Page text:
Varadkar: EU will have upper hand in trade talks with UK

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Media caption“EU has upper hand in negotiations” – Leo Varadkar

The Irish Prime Minister has told BBC News he believes the EU will have the upper hand in the upcoming trade talks with the UK.

Leo Varadkar compared the two sides to football teams, suggesting the EU would have the “stronger team” due to its larger population and market.

He also suggested that Britain misjudged the first phase of Brexit.

It comes as the Taoiseach is due to meet the EU’s chief negotiator, Michel Barnier, in Dublin.

In an interview with BBC political editor Laura Kuenssberg, days before Britain is due to leave the EU, Mr Varadkar also warned against any attempt by the UK to get a “piecemeal” deal with the EU.

“When I hear people talk about piecemeal, it sounds a bit like cake and eat,” he said.

“That isn’t something that will fly in Europe.”

The Taoiseach said the EU could take the upper hand in negotiations, citing the two sides’ vastly different populations.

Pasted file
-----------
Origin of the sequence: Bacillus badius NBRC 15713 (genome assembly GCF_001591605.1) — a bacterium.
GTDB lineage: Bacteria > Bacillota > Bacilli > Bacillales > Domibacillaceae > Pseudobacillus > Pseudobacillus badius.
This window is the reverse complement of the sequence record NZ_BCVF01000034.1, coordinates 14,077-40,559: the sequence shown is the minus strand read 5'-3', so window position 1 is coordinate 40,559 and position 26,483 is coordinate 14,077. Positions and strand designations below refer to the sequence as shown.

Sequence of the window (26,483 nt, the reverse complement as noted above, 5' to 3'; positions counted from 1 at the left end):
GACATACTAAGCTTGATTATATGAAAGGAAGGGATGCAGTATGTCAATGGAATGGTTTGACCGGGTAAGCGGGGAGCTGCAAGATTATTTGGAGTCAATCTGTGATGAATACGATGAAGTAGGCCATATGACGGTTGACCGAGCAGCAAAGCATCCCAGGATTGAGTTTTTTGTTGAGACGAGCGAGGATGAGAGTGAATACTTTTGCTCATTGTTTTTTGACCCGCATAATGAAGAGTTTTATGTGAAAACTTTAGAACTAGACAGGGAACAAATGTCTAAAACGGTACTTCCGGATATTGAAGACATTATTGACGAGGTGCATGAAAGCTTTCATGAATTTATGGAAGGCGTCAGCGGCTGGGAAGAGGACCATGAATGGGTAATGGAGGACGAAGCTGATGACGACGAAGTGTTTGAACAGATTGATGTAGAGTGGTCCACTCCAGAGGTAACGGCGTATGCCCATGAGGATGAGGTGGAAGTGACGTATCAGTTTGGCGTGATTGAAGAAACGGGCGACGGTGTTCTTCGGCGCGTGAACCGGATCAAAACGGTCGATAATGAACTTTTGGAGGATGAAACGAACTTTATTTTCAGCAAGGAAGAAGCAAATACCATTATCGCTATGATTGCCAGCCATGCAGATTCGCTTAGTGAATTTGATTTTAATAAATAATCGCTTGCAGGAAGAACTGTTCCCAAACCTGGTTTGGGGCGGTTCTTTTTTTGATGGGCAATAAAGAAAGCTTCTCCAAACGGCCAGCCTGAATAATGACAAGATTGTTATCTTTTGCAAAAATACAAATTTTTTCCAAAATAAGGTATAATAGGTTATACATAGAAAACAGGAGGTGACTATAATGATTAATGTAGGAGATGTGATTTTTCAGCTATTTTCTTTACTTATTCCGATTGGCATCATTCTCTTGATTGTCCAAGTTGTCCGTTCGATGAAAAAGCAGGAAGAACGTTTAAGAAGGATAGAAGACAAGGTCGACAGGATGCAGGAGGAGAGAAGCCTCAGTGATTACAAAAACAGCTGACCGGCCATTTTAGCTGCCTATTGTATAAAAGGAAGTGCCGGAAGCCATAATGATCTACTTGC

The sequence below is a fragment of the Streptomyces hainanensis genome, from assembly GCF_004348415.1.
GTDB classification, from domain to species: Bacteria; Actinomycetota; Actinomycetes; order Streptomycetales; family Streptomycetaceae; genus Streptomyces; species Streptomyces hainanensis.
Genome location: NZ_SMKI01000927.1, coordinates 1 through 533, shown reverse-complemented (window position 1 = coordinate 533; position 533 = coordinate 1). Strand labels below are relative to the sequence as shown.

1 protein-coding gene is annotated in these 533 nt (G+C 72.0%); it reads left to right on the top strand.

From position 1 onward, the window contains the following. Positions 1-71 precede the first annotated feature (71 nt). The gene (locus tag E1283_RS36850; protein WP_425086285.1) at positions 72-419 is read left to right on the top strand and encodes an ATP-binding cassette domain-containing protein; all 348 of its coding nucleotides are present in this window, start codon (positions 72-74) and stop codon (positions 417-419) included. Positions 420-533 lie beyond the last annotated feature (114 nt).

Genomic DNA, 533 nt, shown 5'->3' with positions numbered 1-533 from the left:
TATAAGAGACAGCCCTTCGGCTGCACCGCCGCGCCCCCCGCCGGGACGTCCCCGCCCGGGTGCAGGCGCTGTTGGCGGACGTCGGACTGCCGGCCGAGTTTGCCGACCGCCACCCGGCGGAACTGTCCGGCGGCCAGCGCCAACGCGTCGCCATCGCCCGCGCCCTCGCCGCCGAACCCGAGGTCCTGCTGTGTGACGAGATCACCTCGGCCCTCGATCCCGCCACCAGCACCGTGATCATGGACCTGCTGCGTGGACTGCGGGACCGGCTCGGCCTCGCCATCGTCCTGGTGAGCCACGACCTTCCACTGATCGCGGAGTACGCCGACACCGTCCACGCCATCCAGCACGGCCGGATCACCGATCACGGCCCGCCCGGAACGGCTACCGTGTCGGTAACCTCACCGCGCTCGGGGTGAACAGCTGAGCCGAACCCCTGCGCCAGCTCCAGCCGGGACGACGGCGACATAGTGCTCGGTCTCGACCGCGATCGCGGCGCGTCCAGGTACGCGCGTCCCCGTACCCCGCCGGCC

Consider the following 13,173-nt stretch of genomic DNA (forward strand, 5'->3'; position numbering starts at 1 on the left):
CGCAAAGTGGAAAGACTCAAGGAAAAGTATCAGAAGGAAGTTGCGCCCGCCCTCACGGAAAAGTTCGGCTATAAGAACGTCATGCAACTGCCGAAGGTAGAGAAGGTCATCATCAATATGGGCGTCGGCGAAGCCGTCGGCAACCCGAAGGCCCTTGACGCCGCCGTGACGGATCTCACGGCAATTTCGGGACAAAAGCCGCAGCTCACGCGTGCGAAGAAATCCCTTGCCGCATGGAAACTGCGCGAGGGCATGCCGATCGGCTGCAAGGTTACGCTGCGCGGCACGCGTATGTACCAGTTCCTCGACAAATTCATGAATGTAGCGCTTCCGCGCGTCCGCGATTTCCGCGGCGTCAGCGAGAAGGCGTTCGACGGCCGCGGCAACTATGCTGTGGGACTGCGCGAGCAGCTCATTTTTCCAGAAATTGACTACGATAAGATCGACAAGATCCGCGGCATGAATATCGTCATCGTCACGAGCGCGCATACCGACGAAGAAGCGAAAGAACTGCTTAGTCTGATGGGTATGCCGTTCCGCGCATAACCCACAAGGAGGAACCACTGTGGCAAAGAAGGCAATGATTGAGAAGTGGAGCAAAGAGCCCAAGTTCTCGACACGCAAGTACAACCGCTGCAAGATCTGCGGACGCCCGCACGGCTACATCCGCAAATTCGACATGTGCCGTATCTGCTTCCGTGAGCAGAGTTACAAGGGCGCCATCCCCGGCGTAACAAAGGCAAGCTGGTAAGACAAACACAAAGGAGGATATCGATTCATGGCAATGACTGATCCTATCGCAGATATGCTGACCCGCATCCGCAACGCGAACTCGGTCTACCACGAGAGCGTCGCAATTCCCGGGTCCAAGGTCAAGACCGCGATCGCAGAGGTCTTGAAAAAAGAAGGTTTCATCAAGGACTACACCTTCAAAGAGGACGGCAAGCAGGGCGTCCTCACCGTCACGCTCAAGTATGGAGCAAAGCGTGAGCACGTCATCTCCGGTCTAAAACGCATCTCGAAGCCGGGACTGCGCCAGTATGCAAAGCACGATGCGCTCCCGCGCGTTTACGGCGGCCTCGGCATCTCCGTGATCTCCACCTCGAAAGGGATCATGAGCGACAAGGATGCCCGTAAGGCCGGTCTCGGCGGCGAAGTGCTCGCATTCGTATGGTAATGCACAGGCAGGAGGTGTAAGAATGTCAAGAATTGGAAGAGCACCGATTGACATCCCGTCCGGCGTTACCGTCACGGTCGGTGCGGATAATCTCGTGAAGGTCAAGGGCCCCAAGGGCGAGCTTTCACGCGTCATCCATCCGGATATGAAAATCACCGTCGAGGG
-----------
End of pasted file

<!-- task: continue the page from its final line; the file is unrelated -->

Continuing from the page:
He said: “The European Union is a union of 27 member states. The UK is only one country. And we have a population and a market of 450 million people.

“The UK, it’s about 60[m]. So if these were two teams up against each other playing football, who do you think has the stronger team?”

The UK government aims to secure a “zero tariff, zero quota” free trade deal with the EU, Brexit Secretary Stephen Barclay has said.

But Mr Varadkar questioned the timetable set by Prime Minister Boris Johnson to get a trade deal with the rest of the EU by the end of the year.

He disagreed with the PM’s claim that there is “bags of time” to sign an agreement, warning “it will be difficult to do this”.

He warned there might have to be an extension to the next phase of the Brexit process, beyond the end of this year, to finalise a trade deal.

However, the Irish prime minister vowed to work “night and day” to try and get it done, saying: “We won’t be dragging our feet.”

In order to get a trade deal, there would need to be legal assurances the UK would not undercut the EU, he said, and everyone would have to agree to a “common set of minimum standards” that would have to be “high standards”.

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